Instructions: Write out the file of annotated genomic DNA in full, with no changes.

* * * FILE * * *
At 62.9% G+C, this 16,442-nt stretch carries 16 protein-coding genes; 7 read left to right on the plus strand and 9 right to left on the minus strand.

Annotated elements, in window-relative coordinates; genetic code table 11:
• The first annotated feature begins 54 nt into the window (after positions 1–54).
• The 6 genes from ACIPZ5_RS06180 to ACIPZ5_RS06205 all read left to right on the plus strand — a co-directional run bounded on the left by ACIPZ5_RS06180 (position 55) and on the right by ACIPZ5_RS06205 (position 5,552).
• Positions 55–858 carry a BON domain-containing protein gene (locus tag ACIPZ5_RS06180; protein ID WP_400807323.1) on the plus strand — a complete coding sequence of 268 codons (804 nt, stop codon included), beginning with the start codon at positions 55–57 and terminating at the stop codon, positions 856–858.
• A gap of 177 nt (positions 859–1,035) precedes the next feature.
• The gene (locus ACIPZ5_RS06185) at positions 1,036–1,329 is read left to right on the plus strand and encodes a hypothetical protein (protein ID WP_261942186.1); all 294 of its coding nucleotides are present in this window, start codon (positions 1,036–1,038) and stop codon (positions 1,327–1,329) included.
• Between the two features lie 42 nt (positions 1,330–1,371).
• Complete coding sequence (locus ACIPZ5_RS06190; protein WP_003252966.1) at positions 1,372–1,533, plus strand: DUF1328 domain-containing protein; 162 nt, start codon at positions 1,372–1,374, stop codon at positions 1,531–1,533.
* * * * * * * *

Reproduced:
At 62.9% G+C, this 16,442-nt stretch carries 16 protein-coding genes; 7 read left to right on the plus strand and 9 right to left on the minus strand.

Annotated elements, in window-relative coordinates; genetic code table 11:
• The first annotated feature begins 54 nt into the window (after positions 1–54).
• The 6 genes from ACIPZ5_RS06180 to ACIPZ5_RS06205 all read left to right on the plus strand — a co-directional run bounded on the left by ACIPZ5_RS06180 (position 55) and on the right by ACIPZ5_RS06205 (position 5,552).
• Positions 55–858 carry a BON domain-containing protein gene (locus tag ACIPZ5_RS06180; protein ID WP_400807323.1) on the plus strand — a complete coding sequence of 268 codons (804 nt, stop codon included), beginning with the start codon at positions 55–57 and terminating at the stop codon, positions 856–858.
• A gap of 177 nt (positions 859–1,035) precedes the next feature.
• The gene (locus ACIPZ5_RS06185) at positions 1,036–1,329 is read left to right on the plus strand and encodes a hypothetical protein (protein ID WP_261942186.1); all 294 of its coding nucleotides are present in this window, start codon (positions 1,036–1,038) and stop codon (positions 1,327–1,329) included.
• Between the two features lie 42 nt (positions 1,330–1,371).
• Complete coding sequence (locus ACIPZ5_RS06190; protein WP_003252966.1) at positions 1,372–1,533, plus strand: DUF1328 domain-containing protein; 162 nt, start codon at positions 1,372–1,374, stop codon at positions 1,531–1,533.